What are special event costs? Most nonprofit special events incur costs for conducting an event. Some of these costs are for items and services furnished to the attendees, such as the catering, venue, decorations, meals and refreshments, etc. Any remaining costs are for promoting and conducting the special event, such as printing tickets, posters and postages, fees for public relations, reasonably allocated costs for employees’ time, and other expenses incurred by the organization. The costs of the items and services furnished to the attendees are referred to as “direct benefits to donors.” These are inducements to attend the special event and are charged to the special event. Remaining costs are unrelated to direct benefits and classified under fundraising costs rather than charged to the special event.
A special event produced a profit for this year but the bottom line reported on Schedule G of Form 990 is negative. What went wrong? Did the nonprofit actually lose money at its fundraiser?
The answer is that nothing went wrong! This apparent loss is artificial.
For GAAP purposes, the special event revenue is reported either at the gross amount or at net of direct benefits to donors. If the special event revenue is reported at the gross amount the costs of direct benefits can either be reported as a reduction of special events under revenue and support or in a separate expense category classified as costs of direct benefits to donors.
This is distinguished from IRC Form 990 reporting requirements. The gross income from the event on schedule G does not take into consideration the amounts contributed in excess of the retail value received from ticket sales. This contribution as well as other cash and non-cash donations related to the special event, is subtracted from both Schedule G and line 8 of Part VIII and reported as part of contribution revenue on line 8 in Part I of Form 990. When the costs of direct benefits are subtracted from special event revenue, the bottom line reported on Schedule G of Form 990 might be negative.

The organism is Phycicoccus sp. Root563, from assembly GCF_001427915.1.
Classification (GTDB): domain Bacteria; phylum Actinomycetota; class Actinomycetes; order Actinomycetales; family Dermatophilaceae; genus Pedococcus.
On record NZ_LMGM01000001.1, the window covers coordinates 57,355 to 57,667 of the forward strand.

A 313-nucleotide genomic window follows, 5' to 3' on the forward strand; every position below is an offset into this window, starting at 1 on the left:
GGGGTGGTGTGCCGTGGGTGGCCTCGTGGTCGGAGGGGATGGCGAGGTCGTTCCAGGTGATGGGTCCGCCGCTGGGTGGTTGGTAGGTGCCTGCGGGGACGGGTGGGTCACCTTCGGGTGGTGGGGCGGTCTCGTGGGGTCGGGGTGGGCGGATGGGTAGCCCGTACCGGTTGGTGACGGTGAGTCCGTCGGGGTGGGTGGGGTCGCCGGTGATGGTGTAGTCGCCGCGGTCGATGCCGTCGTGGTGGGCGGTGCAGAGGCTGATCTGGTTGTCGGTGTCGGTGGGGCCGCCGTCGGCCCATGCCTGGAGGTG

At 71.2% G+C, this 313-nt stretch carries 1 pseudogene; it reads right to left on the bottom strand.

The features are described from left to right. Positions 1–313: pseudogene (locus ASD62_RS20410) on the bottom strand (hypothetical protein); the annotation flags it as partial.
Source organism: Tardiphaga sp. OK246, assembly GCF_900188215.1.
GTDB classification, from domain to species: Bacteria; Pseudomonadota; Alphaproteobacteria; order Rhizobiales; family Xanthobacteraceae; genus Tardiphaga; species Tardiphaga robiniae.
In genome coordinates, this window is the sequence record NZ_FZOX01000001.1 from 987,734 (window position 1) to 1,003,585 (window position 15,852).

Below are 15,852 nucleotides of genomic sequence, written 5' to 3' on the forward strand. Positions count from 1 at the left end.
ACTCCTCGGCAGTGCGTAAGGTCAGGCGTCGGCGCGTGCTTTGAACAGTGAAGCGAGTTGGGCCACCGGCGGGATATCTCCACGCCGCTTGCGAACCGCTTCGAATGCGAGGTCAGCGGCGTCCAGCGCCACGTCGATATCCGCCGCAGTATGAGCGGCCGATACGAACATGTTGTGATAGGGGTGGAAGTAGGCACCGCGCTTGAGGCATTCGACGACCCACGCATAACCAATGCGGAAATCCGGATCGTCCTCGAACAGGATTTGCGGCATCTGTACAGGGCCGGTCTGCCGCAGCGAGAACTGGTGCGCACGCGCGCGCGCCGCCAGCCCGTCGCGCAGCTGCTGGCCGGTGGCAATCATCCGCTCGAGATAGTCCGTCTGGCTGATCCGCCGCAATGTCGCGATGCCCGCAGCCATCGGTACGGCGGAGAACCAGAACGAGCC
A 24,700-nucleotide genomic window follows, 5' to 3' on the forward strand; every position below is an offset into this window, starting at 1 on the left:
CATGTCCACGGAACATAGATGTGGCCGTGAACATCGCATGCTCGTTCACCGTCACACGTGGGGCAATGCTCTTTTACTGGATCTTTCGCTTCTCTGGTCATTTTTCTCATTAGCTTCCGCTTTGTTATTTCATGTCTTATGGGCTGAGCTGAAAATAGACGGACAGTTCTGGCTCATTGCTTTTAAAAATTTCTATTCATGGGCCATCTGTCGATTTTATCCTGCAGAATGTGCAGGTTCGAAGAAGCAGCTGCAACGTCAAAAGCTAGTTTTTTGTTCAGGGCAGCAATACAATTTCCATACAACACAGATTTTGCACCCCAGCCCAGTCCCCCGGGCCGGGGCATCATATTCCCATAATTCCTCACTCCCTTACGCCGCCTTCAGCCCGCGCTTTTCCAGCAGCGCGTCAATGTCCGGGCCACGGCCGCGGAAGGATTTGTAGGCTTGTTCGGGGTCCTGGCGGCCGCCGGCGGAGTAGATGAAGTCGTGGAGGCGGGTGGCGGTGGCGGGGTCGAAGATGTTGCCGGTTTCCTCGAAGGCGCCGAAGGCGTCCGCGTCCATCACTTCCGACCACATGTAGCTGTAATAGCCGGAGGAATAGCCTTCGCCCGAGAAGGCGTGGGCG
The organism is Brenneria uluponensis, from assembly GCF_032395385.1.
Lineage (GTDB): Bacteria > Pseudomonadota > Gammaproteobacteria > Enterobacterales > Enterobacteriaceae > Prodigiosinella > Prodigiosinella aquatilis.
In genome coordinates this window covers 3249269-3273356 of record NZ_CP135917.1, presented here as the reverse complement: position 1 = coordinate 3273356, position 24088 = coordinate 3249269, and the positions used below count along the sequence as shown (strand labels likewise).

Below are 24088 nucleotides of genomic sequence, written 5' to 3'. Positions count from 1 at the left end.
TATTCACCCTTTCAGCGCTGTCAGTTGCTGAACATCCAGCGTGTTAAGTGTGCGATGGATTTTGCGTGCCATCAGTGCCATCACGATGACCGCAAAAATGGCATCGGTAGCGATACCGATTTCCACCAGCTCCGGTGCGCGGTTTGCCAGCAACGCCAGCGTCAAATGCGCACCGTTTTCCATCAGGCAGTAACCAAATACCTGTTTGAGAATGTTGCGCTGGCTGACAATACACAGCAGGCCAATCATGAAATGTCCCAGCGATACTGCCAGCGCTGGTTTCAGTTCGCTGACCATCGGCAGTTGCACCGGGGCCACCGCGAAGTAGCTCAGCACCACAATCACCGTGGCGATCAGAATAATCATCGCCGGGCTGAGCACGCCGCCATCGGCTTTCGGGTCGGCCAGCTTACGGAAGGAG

This representation is counterintuitive. When nonprofits look at form 990 they expect to see a net profit from the event just as it is disclosed on the financial statements. In order to reconcile special event net income (loss) on the financial statement to the tax return, the bottom line reported on Schedule G of Form 990 (as well as line 8c of Part VIII) should be looked at in conjunction with contribution revenue related to special event income reported on line 8 in Part I of Form 990.
As you review your financial statements and 990 reports, you may want to ask your accountant to share the reconciling items so that you can understand the difference.
bgr CPAs services the nonprofit industry and can help you with technically difficult issues such as differences in reporting special events. To learn more, please contact Michelle Outerbridge, CPA, CFP at email@example.com or Kate Vasiliev, MS, CPA at firstname.lastname@example.org or (410) 418-4400.